Re: Another V$ question

From: joel garry <joel-garry_at_home.com>
Date: Fri, 29 May 2009 14:28:03 -0700 (PDT)
Message-ID: <138b4b54-1b96-448e-8ecb-2768a3cf2ace_at_g19g2000yql.googlegroups.com>



On May 29, 8:23 am, a..._at_unsu.com wrote:
> On May 29, 9:43 am, Mark D Powell <Mark.Pow..._at_eds.com> wrote:
>
>
>
> > On May 29, 9:38 am, a..._at_unsu.com wrote:
>
> > > On May 28, 8:31 am, Mark D Powell <Mark.Pow..._at_eds.com> wrote:
>
> > > > On May 27, 7:23 pm, joel garry <joel-ga..._at_home.com> wrote:
>
> > > > > On May 27, 1:49 pm, a..._at_unsu.com wrote:
>
> > > > > > Why is it so hard for Oracle to give proper documentation, instead of
> > > > > > putting hundreds of columns into their V$ views that even they do not
> > > > > > understand.
>
> > > > > > I want to know 1 thing:
>
> > > > > > 1 - How long a query has been running thus far.  not from SQLPLUS
> > > > > > using 'timing', but from a stored procedure that looks at the V$
> > > > > > views.
>
> > > > > > What do I have to work with?  LAST_CALL_ET, SECONDS_IN_WAIT,
> > > > > > WAIT_TIME, etc......
>
> > > > > > So, the session is ACTIVE, how long has that session been ACTIVE?  Why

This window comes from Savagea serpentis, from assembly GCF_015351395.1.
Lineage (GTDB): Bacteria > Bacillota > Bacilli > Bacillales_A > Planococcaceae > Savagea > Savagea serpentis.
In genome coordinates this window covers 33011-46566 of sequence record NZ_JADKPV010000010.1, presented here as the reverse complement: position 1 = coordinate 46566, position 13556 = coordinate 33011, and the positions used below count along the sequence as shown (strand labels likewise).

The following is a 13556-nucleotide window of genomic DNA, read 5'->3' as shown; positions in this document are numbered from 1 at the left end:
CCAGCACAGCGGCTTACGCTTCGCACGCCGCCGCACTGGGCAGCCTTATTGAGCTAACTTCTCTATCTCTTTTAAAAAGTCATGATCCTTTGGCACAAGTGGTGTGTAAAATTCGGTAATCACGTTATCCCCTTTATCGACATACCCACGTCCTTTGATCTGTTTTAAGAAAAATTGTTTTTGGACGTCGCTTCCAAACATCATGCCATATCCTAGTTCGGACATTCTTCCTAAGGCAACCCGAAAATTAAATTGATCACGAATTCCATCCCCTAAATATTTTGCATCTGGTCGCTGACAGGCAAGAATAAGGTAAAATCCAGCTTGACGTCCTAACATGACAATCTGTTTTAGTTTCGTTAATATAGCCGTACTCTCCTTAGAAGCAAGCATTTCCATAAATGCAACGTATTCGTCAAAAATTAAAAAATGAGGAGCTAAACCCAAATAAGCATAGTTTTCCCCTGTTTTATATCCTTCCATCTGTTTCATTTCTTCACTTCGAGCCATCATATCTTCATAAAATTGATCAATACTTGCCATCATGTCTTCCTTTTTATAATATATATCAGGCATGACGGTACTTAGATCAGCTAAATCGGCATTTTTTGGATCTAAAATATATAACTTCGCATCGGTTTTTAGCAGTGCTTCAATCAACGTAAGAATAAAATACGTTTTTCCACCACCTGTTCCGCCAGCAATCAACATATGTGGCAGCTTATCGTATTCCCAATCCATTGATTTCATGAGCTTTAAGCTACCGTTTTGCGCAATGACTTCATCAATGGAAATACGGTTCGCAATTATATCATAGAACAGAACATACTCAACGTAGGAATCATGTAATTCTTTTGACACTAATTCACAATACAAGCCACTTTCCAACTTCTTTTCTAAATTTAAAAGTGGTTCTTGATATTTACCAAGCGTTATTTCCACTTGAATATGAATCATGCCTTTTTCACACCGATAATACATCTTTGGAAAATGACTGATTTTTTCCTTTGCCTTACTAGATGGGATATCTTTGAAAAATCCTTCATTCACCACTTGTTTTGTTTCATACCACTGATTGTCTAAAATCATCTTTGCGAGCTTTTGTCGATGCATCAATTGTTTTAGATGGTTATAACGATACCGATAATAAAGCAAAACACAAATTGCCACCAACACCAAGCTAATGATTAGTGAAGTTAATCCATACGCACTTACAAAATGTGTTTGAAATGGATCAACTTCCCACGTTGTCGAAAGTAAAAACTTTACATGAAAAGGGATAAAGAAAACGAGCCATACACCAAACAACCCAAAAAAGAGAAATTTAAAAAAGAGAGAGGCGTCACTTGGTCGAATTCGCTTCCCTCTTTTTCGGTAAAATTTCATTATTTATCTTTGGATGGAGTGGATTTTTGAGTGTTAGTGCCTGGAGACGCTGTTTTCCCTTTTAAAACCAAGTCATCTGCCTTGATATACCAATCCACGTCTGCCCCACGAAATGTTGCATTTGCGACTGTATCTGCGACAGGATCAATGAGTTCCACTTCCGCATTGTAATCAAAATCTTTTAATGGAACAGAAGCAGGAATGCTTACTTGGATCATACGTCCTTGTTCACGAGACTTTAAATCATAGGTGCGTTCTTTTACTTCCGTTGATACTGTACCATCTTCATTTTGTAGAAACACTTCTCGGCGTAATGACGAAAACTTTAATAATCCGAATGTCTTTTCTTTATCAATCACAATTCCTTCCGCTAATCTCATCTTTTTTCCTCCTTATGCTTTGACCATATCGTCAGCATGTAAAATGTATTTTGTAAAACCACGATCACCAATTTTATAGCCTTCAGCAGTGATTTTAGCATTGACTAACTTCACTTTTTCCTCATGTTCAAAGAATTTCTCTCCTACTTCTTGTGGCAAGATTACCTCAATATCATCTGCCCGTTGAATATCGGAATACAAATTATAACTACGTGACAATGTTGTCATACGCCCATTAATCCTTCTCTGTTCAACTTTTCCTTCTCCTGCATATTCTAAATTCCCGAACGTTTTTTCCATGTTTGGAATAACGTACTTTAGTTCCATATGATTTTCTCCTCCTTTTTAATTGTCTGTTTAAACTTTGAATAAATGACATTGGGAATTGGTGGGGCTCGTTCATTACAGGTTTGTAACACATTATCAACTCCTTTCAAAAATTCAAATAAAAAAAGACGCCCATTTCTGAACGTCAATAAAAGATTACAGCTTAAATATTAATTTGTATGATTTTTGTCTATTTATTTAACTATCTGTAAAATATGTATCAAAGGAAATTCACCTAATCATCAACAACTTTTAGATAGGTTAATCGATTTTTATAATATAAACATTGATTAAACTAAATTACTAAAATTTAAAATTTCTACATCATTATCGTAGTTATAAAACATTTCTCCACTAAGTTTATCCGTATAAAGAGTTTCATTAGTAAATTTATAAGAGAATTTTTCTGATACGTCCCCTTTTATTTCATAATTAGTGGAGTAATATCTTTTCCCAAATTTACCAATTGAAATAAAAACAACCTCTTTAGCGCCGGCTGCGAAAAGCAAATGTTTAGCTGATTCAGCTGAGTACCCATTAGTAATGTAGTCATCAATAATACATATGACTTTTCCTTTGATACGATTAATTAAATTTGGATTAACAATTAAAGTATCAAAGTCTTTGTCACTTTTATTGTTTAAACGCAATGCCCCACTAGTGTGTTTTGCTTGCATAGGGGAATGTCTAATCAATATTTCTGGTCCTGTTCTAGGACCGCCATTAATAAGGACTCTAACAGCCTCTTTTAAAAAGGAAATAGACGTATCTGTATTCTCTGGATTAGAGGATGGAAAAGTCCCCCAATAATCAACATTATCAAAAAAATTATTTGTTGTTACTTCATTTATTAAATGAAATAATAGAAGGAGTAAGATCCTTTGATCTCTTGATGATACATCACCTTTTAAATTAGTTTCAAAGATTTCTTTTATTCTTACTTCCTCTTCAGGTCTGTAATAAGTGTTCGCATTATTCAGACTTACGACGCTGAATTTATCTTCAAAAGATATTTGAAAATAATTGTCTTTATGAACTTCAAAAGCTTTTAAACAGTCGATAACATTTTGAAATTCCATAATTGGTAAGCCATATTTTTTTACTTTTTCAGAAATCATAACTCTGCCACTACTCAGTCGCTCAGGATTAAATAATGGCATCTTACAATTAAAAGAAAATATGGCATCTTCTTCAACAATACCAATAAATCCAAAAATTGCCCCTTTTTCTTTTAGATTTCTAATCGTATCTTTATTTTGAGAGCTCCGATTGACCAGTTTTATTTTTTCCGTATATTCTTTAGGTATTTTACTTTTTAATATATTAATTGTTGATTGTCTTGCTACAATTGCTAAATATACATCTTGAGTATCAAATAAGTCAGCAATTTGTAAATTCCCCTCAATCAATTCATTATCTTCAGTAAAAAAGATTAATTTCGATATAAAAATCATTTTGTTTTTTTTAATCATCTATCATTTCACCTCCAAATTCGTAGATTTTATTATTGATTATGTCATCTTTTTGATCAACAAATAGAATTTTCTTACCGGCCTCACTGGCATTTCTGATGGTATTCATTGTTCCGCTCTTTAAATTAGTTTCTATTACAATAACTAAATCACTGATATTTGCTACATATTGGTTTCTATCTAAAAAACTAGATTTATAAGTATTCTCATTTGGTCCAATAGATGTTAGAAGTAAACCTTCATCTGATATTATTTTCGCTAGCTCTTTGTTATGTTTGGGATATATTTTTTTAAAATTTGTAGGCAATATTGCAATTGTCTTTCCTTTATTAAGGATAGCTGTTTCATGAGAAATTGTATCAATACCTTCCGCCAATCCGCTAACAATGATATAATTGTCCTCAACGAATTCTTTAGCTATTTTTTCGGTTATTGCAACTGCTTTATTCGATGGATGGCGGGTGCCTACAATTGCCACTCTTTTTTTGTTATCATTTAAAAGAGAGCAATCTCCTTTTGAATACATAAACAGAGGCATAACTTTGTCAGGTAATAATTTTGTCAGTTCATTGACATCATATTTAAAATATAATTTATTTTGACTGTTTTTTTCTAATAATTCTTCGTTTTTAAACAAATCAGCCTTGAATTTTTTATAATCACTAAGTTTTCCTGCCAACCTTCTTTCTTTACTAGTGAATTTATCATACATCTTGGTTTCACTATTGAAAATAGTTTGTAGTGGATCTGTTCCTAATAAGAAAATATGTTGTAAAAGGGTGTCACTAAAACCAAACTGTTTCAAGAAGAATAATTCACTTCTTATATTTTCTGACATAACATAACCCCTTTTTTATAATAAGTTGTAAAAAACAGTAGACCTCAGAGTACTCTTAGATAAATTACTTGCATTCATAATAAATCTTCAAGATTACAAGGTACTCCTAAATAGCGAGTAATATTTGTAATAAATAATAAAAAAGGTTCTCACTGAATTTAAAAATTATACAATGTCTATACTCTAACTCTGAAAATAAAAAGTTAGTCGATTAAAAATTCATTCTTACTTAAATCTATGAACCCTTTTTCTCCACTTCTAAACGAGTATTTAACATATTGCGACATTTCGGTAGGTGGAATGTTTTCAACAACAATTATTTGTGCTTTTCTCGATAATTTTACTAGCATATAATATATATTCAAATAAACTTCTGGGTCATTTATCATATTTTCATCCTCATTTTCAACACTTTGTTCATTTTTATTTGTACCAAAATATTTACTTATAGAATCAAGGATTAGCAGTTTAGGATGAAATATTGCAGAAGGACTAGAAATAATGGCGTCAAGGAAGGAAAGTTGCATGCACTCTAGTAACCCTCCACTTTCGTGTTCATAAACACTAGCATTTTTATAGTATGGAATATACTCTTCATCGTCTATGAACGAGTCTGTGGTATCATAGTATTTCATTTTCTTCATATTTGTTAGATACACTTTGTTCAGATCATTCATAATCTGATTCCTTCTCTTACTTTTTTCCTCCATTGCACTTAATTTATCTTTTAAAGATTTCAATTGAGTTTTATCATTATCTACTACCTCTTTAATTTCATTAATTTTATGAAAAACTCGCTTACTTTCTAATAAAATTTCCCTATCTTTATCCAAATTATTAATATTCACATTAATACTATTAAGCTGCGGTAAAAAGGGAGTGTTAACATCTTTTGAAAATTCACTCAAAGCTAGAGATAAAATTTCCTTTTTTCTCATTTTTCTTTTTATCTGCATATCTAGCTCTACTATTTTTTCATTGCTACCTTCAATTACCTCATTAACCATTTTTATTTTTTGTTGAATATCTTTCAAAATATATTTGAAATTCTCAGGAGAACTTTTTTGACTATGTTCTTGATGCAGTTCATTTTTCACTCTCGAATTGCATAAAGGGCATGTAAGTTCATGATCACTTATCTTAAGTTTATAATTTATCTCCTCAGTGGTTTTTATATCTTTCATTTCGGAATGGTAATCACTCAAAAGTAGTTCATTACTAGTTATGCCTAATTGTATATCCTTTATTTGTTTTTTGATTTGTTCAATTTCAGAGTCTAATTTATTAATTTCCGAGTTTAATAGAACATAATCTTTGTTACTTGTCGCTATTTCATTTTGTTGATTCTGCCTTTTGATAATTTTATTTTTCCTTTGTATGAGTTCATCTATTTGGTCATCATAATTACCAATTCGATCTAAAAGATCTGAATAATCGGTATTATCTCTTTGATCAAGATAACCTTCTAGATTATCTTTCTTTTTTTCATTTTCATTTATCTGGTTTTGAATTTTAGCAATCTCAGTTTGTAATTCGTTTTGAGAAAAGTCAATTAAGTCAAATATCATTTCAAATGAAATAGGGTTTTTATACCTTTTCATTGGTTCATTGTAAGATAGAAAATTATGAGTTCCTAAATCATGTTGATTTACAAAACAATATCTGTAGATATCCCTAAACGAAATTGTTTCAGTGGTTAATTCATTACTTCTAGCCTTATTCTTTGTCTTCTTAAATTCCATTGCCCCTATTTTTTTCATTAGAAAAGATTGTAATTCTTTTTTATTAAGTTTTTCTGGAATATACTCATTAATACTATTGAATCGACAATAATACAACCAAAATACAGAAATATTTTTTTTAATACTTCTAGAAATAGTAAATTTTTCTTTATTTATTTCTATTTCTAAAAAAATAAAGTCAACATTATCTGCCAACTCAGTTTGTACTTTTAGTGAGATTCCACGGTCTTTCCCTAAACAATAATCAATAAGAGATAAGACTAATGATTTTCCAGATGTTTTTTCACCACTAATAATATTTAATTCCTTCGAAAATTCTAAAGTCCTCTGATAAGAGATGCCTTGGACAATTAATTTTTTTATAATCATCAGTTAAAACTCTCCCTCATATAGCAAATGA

> > > > > > does Oracle make this so hard from a SQL Query standpoint?
>
> > > > > We all laugh at Oracle, but that is mostly jealousy.  They really do
> > > > > have many tools that work well if you know how to use them.  You
> > > > > should look at ASH (if you are licensed), statspack, instrumenting
> > > > > your own code (seehttp://tkyte.blogspot.com/2005/06/instrumentation.html
> > > > > ), various scripts on metalink, tanel poder's site, jonathan lewis'
> > > > > sites, all the ways you can use oradebug and traces, EM, many more
> > > > > sites I'm forgetting about, etc.
>
> > > > > It is by nature a hard problem, because Oracle is more concerned with
> > > > > being able to give correct results for database queries as efficiently
> > > > > as possible, than making it easy for you to answer a question that is
> > > > > perhaps meaningless in relational terms.  The v$ views are just ways
> > > > > of looking at internal data, which does not necessarily follow ACID
> > > > > rules.  If something doesn't follow those rules, it is by definition
> > > > > outside of the SQL Query space.
>
> > > > > So I'll turn it around:  show us the relational algebra that describes
> > > > > how long a query takes.
>
> > > > > There's an easy answer:  If you have such a business requirement,
> > > > > store the start time in your own table.  That's what that
> > > > > instrumentation stuff is all about.
>
> > > > > jg
> > > > > --
> > > > > _at_home.com is bogus.http://www.wired.com/techbiz/it/multimedia/2008/03/gallery_one_wilshire
>
> > > > a..., you really know how to whine about unimportant crap.
>
> > > > If you need to know how long something runs then time it in the
> > > > application.
>
> > > > The Oracle trace facility will record the run time of nearly every
> > > > operation performed in a session.
>
> > > > When v$session.status = 'ACTIVE' then last_call_et is the run time of